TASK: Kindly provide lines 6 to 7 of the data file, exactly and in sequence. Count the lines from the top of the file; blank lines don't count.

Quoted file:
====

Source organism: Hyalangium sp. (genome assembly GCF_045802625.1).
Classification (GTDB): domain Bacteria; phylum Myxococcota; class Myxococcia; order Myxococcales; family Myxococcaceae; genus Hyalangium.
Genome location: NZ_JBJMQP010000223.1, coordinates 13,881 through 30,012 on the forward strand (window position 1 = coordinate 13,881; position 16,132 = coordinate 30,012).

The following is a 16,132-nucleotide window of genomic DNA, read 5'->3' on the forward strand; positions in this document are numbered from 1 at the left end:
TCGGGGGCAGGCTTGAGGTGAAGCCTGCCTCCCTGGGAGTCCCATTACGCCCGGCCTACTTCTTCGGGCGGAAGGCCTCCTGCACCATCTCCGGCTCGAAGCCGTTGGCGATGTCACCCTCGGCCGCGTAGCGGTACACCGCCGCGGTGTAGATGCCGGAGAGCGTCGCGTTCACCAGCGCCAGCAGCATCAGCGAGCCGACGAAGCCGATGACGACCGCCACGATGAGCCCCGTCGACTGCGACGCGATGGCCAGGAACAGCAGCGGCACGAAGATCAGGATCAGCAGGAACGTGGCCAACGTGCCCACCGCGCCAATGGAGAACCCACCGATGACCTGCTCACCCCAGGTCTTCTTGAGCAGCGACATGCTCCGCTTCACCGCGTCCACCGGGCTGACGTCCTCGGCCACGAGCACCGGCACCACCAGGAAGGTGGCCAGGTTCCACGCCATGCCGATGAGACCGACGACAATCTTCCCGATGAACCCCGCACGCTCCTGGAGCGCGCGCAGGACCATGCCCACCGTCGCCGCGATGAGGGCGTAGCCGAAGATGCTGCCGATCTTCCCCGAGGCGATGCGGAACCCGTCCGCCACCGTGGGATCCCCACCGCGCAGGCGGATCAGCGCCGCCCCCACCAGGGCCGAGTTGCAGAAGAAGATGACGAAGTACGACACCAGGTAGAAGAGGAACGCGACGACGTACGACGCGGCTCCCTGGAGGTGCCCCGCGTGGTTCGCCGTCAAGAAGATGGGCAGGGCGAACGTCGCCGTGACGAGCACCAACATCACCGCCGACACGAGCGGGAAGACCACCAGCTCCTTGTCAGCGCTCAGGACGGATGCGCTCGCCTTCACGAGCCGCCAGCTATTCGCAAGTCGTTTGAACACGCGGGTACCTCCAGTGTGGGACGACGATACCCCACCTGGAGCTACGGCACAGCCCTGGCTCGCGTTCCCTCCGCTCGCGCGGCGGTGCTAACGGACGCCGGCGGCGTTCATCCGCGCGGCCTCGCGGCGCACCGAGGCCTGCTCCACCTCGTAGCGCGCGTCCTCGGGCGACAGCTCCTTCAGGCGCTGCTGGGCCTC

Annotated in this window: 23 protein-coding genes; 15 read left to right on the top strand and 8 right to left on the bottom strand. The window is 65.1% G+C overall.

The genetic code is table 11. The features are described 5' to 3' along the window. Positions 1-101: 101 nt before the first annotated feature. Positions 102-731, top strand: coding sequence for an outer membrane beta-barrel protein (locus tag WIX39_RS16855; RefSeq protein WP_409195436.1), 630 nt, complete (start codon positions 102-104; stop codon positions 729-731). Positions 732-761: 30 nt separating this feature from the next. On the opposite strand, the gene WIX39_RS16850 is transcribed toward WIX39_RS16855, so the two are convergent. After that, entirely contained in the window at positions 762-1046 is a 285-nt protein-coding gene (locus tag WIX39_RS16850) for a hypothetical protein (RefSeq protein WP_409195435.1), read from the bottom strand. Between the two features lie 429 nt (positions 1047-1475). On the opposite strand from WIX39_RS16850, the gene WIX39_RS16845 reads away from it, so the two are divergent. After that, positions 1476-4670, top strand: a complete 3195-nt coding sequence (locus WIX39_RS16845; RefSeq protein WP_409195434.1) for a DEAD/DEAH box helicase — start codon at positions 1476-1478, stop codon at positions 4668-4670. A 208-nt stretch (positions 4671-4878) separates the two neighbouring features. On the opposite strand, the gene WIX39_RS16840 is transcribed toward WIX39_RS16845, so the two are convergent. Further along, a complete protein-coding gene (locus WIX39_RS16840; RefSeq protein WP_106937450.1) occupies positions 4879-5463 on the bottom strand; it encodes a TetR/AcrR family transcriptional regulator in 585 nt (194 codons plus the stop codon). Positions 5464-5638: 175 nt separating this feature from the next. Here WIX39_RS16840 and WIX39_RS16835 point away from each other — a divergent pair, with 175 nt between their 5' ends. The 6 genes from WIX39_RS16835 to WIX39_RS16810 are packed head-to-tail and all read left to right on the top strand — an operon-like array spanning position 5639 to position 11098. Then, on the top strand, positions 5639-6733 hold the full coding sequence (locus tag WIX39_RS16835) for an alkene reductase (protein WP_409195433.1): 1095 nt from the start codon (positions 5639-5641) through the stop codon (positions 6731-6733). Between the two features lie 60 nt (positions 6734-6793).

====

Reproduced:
Annotated in this window: 23 protein-coding genes; 15 read left to right on the top strand and 8 right to left on the bottom strand. The window is 65.1% G+C overall.

The genetic code is table 11. The features are described 5' to 3' along the window. Positions 1-101: 101 nt before the first annotated feature. Positions 102-731, top strand: coding sequence for an outer membrane beta-barrel protein (locus tag WIX39_RS16855; RefSeq protein WP_409195436.1), 630 nt, complete (start codon positions 102-104; stop codon positions 729-731). Positions 732-761: 30 nt separating this feature from the next. On the opposite strand, the gene WIX39_RS16850 is transcribed toward WIX39_RS16855, so the two are convergent. After that, entirely contained in the window at positions 762-1046 is a 285-nt protein-coding gene (locus tag WIX39_RS16850) for a hypothetical protein (RefSeq protein WP_409195435.1), read from the bottom strand. Between the two features lie 429 nt (positions 1047-1475). On the opposite strand from WIX39_RS16850, the gene WIX39_RS16845 reads away from it, so the two are divergent. After that, positions 1476-4670, top strand: a complete 3195-nt coding sequence (locus WIX39_RS16845; RefSeq protein WP_409195434.1) for a DEAD/DEAH box helicase — start codon at positions 1476-1478, stop codon at positions 4668-4670. A 208-nt stretch (positions 4671-4878) separates the two neighbouring features. On the opposite strand, the gene WIX39_RS16840 is transcribed toward WIX39_RS16845, so the two are convergent. Further along, a complete protein-coding gene (locus WIX39_RS16840; RefSeq protein WP_106937450.1) occupies positions 4879-5463 on the bottom strand; it encodes a TetR/AcrR family transcriptional regulator in 585 nt (194 codons plus the stop codon). Positions 5464-5638: 175 nt separating this feature from the next. Here WIX39_RS16840 and WIX39_RS16835 point away from each other — a divergent pair, with 175 nt between their 5' ends. The 6 genes from WIX39_RS16835 to WIX39_RS16810 are packed head-to-tail and all read left to right on the top strand — an operon-like array spanning position 5639 to position 11098. Then, on the top strand, positions 5639-6733 hold the full coding sequence (locus tag WIX39_RS16835) for an alkene reductase (protein WP_409195433.1): 1095 nt from the start codon (positions 5639-5641) through the stop codon (positions 6731-6733). Between the two features lie 60 nt (positions 6734-6793).